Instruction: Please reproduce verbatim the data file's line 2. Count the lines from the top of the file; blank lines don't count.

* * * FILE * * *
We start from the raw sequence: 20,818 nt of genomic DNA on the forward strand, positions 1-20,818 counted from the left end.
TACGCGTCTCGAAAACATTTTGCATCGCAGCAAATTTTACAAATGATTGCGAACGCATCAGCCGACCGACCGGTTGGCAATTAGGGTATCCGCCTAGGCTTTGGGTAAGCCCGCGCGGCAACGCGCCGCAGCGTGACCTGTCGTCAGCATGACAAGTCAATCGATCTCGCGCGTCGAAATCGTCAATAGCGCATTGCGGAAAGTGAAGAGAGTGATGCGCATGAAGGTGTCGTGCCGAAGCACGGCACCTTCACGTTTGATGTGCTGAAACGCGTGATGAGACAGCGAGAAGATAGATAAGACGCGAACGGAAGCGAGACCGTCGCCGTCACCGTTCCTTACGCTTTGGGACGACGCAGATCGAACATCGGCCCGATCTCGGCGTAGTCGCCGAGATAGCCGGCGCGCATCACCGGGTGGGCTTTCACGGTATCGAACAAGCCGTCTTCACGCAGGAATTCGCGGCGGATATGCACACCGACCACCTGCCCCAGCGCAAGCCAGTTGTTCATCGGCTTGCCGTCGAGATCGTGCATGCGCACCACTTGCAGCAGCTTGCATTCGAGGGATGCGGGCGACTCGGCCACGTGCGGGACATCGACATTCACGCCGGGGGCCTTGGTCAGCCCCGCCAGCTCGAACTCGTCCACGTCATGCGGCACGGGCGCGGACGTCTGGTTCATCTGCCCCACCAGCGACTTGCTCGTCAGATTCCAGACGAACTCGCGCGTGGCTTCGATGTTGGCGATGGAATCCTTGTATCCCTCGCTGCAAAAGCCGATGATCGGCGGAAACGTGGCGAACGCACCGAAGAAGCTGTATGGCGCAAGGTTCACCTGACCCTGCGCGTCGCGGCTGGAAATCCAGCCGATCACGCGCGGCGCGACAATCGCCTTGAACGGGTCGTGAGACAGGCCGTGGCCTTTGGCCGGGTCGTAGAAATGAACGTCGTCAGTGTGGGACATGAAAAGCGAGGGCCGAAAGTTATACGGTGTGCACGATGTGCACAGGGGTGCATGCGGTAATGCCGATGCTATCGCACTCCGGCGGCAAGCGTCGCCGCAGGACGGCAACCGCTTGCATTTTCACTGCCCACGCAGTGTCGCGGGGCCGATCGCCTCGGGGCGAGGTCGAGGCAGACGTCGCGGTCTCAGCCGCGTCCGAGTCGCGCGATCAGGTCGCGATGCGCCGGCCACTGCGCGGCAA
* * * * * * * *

TACGCGTCTCGAAAACATTTTGCATCGCAGCAAATTTTACAAATGATTGCGAACGCATCAGCCGACCGACCGGTTGGCAATTAGGGTATCCGCCTAGGCTTTGGGTAAGCCCGCGCGGCAACGCGCCGCAGCGTGACCTGTCGTCAGCATGACAAGTCAATCGATCTCGCGCGTCGAAATCGTCAATAGCGCATTGCGGAAAGTGAAGAGAGTGATGCGCATGAAGGTGTCGTGCCGAAGCACGGCACCTTCACGTTTGATGTGCTGAAACGCGTGATGAGACAGCGAGAAGATAGATAAGACGCGAACGGAAGCGAGACCGTCGCCGTCACCGTTCCTTACGCTTTGGGACGACGCAGATCGAACATCGGCCCGATCTCGGCGTAGTCGCCGAGATAGCCGGCGCGCATCACCGGGTGGGCTTTCACGGTATCGAACAAGCCGTCTTCACGCAGGAATTCGCGGCGGATATGCACACCGACCACCTGCCCCAGCGCAAGCCAGTTGTTCATCGGCTTGCCGTCGAGATCGTGCATGCGCACCACTTGCAGCAGCTTGCATTCGAGGGATGCGGGCGACTCGGCCACGTGCGGGACATCGACATTCACGCCGGGGGCCTTGGTCAGCCCCGCCAGCTCGAACTCGTCCACGTCATGCGGCACGGGCGCGGACGTCTGGTTCATCTGCCCCACCAGCGACTTGCTCGTCAGATTCCAGACGAACTCGCGCGTGGCTTCGATGTTGGCGATGGAATCCTTGTATCCCTCGCTGCAAAAGCCGATGATCGGCGGAAACGTGGCGAACGCACCGAAGAAGCTGTATGGCGCAAGGTTCACCTGACCCTGCGCGTCGCGGCTGGAAATCCAGCCGATCACGCGCGGCGCGACAATCGCCTTGAACGGGTCGTGAGACAGGCCGTGGCCTTTGGCCGGGTCGTAGAAATGAACGTCGTCAGTGTGGGACATGAAAAGCGAGGGCCGAAAGTTATACGGTGTGCACGATGTGCACAGGGGTGCATGCGGTAATGCCGATGCTATCGCACTCCGGCGGCAAGCGTCGCCGCAGGACGGCAACCGCTTGCATTTTCACTGCCCACGCAGTGTCGCGGGGCCGATCGCCTCGGGGCGAGGTCGAGGCAGACGTCGCGGTCTCAGCCGCGTCCGAGTCGCGCGATCAGGTCGCGATGCGCCGGCCACTGCGCGGCAA